15. Violation: (1,0,0) < (2,1,2) Detecting Causality Violation Physical Time 1,0,0 2,0,0 0,0,0 P1 (1,0,0) P2 0,0,0 2,1,2 2,2,2 (2,0,0) (2,0,2) P3 0,0,0 2,0,2 2,0,1 • Potential causality violation can be detected by vector timestamps. • If the vector timestamp of a message is less than the local vector timestamp, on arrival, there is a potential causality violation.

  16. Communication Modes in DS • Unicast (best effort or reliable) • Messages are sent from exactly one host to one host • Best effort guarantees that if a message is delivered it would be intact • Reliable guarantees delivery of messages. • Broadcast • Messages are sent from exactly one host to all hosts on the same network. • Reliable broadcast protocols are not practical • Multicast • Messages are sent from exactly one host to several hosts on the same or different networks. • Multicast can be implemented above a reliable unicast

  17. Basic Multicast • A basic multicast primitive guarantees a correct process will eventually deliver the message, as long as the multicaster does not crash. • A straightforward way to implement B-multicast is to use a reliable one-to-one send operation: • B-multicast(g,m): for each process p in g, send (p,m). • receive(m): B-deliver(m) at p.

  18. Reliable Multicast • Integrity: A correct process pdelivers a message m at most once. • Validity: If a correct process multicasts message m, then it will eventually deliver m. • Guarantees liveness to the sender. • Agreement: If a correct process delivers message m, then all the other correct processes in group(m) will eventually deliver m. • Property of “all or nothing.” • Validity and agreement together ensure that overall liveness: if one process (the sender) eventually delivers a message m, then, since the correct processes agree on the set of messages they deliver, it follows that m will eventually be delivered to all the group’s correct members.

  19. Reliable Multicast Algorithm

  20. Ordered Multicast • FIFO ordering: If a correct process issues multicast(g,m) and then multicast(g,m’), then every correct process that delivers m’ will deliver m before m’. • Causal ordering: If multicast(g,m)  multicast(g,m’) then any correct process that delivers m’ will deliver m before m’. • Totally ordering: If a correct process delivers message m before m’, then any other correct process that delivers m’ will deliver m before m’.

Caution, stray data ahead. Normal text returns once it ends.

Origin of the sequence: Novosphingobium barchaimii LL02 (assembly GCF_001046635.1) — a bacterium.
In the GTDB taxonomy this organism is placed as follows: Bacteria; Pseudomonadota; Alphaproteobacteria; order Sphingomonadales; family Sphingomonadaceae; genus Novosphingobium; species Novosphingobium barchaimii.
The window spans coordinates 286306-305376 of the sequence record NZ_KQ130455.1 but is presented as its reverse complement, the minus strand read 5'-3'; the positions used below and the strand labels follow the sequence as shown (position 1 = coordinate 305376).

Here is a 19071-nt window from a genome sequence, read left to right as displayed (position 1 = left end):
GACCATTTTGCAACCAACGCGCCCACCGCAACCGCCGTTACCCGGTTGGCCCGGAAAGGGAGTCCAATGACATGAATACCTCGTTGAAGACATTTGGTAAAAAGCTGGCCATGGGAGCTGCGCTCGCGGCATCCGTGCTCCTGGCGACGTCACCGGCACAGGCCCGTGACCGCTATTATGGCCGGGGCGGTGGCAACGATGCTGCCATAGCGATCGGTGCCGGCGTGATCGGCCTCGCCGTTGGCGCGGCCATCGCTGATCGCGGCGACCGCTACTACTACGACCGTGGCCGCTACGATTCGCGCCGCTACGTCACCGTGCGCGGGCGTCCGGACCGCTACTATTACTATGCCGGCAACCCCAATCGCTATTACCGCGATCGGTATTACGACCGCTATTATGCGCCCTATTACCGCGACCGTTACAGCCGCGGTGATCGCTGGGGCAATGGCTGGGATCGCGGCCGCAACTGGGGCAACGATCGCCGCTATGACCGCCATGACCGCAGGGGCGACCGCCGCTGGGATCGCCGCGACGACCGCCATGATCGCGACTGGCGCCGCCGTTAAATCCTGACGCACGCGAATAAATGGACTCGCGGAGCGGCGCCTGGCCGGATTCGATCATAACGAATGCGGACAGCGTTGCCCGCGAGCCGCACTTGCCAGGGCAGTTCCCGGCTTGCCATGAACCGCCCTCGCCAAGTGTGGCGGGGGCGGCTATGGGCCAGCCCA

21. Total, FIFO and Causal Ordering • Totally ordered messages T1 and T2. • FIFO-related messages F1 and F2. • Causally related messages C1 and C3 • Total ordering does not imply causal ordering. • Causal ordering does not imply total ordering. • Hybrid mode: causal-total ordering, FIFO-total ordering.

  22. os.interesting Bulletin board: From Subject Item 23 A.Hanlon Mach 24 G.Joseph Microkernels 25 A.Hanlon Re: Microkernels 26 T.L’Heureux RPC performance 27 M.Walker Re: Mach end Display From Bulletin Board Program

  23. Ordering Guarantees (FIFO) • Process messages from each host in the order they were sent: • Each process keeps a sequence number for each host. • When a message is received, as expected, accept higher than expected, buffer in a queue lower than expected, reject If Message# is

  24. Implementing FIFO Ordering • Spg: the number of messages p has sent to g. • Rqg: the sequence number of the latest group-g message p has delivered from q. • For p to FO-multicast m to g • p piggy backs the value Spg onto the message. • p B-multicasts m to g. • p increments Spg by 1. • Upon receipt of m from q with sequence number S: • p checks whether S=Rqg+1. If so, p FO-delivers m. • If S > Rqg+1, p places the message in the hold-back queue until the intervening messages have been delivered and S=Rqg+1.

  25. Hold-back Queue for Arrived Multicast Messages

  26. Accept: 2 = 1 + 1 Accept 1 = 0 + 1 Reject: 1 < 1 + 1 2 0 0 Accept 1 = 0 + 1 2 0 0 Buffer 2 > 0 + 1 Accept Buffer 2 = 1 + 1 Example: FIFO Multicast Physical Time Reject: 1 < 1 + 1 2 0 0 2 1 0 1 0 0 2 1 0 P1 0 0 0 1 2 2 1 1 1 P2 0 0 0 2 1 0 2 0 0 1 0 0 1 P3 0 0 0 2 1 0 0 0 0 1 0 0 Accept: 1 = 0 + 1 0 0 0 Sequence Vector

  27. Total Ordering Using a Sequencer

  28. ISIS algorithm for total ordering P 2 1 Message 3 2 P 2 4 2 Proposed Seq 1 3 Agreed Seq 1 2 P 1 3 P 3

  29. Causal Ordering using vector timestamps The number of group-g messages from process j that happened before the current message to be multicast

  30. 0,0,0 1,1,0 1,0,0 Accept: Accept Buffered message Example: Causal Ordering Multicast Reject: Accept 1,0,0 1,1,0 1,1,0 P1 (1,1,0) (1,1,0) (1,0,0) P2 0,0,0 1,1,0 1,0,0 (1,0,0) (1,1,0) P3 0,0,0 1,1,0 Accept Buffer, missing P1(1) Physical Time